\verb*|\testnewcommand{A}  [B]C|: \testnewcommand{A}  [B]C

\medskip\hrule\medskip

\noindent Here the results are the same as the optional argument \verb|[B]| is present:

\verb*|\testdocumentcommand{A}  [B] C|: \testdocumentcommand{A}  [B] C

\verb*|\testnewcommand{A}  [B] C|: \testnewcommand{A}  [B] C

\end{document}

enter image description here

1 Answer 1

3

I just found in xparse.dtx that with unexpandable commands internally \@@_peek_nonspace:NTF is used for preserving spaces while searching for optional arguments.

\@@_peek_nonspace:NTF in turn is defined in ltcmd.dtx:

% \begin{macro}{\@@_peek_nonspace:NTF, \@@_peek_nonspace_remove:NTF, \@@_peek_nonspace_aux:nNNTF}
%   Collect spaces in a loop, and put the collected spaces back in the
%   false branch of a call to \cs{peek_meaning:NTF} or
%   \cs{peek_meaning_remove:NTF}.
%    \begin{macrocode}
\cs_new_protected:Npn \@@_peek_nonspace:NTF
  { \@@_peek_nonspace_aux:nNNTF { } \@@_peek_meaning:NTF }
\cs_new_protected:Npn \@@_peek_nonspace_remove:NTF
  { \@@_peek_nonspace_aux:nNNTF { } \@@_peek_meaning_remove:NTF }
\cs_new_protected:Npn \@@_peek_nonspace_aux:nNNTF #1#2#3#4#5
  {
    \peek_meaning_remove:NTF \c_space_token
      { \@@_peek_nonspace_aux:nNNTF { #1 ~ } #2 #3 {#4} {#5} }
      { #2 #3 { #4 } { #5 #1 } }
  }
%    \end{macrocode}

interface3.pdf in turn says about \peek_meaning_remove:NTF:

\peek_meaning_remove:NTF ⟨test token⟩ {⟨true code⟩} {⟨false code⟩}

Tests if the next ⟨token⟩ in the input stream has the same meaning as the ⟨test token⟩ (as defined by the test \token_if_eq_meaning:NNTF). Spaces are respected by the test and the ⟨token⟩ is removed from the input stream if the test is true. The function then places either the ⟨true code⟩ or ⟨false code⟩ in the input stream (as appropriate to the result of the test).

Strictly spoken \@@_peek_nonspace:NTF does not collect explicit space-tokens from the token-stream but does via \peek_meaning_remove:NTF remove tokens from the token-stream whose meanings equal the meaning of the space-token and accumulate as many explicit space tokens as explicit/implicit space-tokens were removed. Thus with unexpandable commands the case of there being implicit space tokens is not cranked out but implicit space-tokens are replaced by explicit ones.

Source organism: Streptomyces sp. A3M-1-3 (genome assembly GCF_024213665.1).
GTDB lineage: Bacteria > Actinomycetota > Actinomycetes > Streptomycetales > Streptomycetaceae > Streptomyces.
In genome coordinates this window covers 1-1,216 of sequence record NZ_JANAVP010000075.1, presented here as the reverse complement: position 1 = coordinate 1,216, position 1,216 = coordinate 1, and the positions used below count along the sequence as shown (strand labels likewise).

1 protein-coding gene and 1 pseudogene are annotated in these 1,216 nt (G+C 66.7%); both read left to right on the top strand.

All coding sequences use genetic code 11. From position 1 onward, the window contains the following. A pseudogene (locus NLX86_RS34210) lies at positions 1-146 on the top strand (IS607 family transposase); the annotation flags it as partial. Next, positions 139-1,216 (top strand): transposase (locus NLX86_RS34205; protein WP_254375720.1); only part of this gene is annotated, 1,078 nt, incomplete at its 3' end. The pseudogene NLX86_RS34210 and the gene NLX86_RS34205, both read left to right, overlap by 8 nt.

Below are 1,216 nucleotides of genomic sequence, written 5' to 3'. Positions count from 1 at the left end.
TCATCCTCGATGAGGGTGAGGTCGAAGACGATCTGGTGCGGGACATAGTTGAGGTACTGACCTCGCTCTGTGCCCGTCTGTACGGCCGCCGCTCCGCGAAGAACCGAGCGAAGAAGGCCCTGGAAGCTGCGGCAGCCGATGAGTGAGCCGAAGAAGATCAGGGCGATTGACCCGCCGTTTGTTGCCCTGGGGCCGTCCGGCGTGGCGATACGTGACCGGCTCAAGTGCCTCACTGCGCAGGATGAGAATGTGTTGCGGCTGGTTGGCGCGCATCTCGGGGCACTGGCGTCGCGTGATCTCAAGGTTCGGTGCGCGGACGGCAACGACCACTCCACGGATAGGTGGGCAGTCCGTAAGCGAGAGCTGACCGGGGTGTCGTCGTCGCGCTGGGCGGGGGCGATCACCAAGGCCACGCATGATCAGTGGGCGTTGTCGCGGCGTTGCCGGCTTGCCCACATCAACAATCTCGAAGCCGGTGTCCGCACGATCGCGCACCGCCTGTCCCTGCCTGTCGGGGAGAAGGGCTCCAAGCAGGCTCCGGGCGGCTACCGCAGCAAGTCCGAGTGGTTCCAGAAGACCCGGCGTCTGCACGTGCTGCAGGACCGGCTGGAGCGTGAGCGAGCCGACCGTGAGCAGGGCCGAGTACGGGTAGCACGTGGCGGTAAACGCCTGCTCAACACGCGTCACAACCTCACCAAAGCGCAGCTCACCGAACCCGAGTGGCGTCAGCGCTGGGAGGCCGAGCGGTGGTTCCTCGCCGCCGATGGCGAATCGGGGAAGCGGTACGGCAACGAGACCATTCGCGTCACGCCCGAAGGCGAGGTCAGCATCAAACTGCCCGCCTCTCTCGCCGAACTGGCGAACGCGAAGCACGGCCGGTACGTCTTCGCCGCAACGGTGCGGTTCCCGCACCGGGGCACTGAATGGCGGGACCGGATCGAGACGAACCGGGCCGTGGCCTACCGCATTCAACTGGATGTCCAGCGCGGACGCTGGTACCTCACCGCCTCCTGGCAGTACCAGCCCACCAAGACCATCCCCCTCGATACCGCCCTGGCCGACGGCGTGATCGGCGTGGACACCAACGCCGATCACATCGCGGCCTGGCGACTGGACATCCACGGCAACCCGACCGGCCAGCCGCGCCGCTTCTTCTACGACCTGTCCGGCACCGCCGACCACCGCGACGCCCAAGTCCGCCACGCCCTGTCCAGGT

With expandable commands the situation of needing to preserve spaces in case of an optional argument not being present cannot occur as with expandable commands the last argument being an optional one is forbidden.

But due to the optional-argument-searching-routine for non-expandable commands replacing implicit space-tokens by explicit space-tokens, in case of the optional argument being between mandatory arguments there is a subtle difference with the behavior of unexpandable versus expandable commands regarding searching optional arguments and grabbing subsequent non-optional arguments:

\documentclass{article}
\usepackage{xparse}

\NewDocumentCommand\Unexptest{mom}{\{#1\}\IfNoValueF{#2}{[#2]}\{#3\}}

\NewExpandableDocumentCommand\exptest{mom}{\{#1\}\IfNoValueF{#2}{[#2]}\{#3\}}

\begin{document}

\makeatletter

The unexpandable variant does not take \verb|\@sptoken| for the second mandatory argument: The routine for searching the optional argument replaces them by explicit space tokens which (unlike implicit space tokens) in turn get discarded when \TeX\csname @sptoken\endcsname gathers the second mandatory argument.

The expandable variant takes the first \verb|\@sptoken| for the second mandatory argument because here with the routine for sarching the optional argument replacement of implicit spaces with explicit spaces does not occur.

\verb|\Unexptest{A}\@sptoken\@sptoken{C}|: \Unexptest{A}\@sptoken\@sptoken{C}

\verb|\exptest{A}\@sptoken\@sptoken{C}|: \exptest{A}\@sptoken\@sptoken{C}

\medskip\hrule\medskip

\verb|\Unexptest{A} {C}|: \Unexptest{A} {C}

\verb|\exptest{A} {C}|: \exptest{A} {C}

\end{document}

enter image description here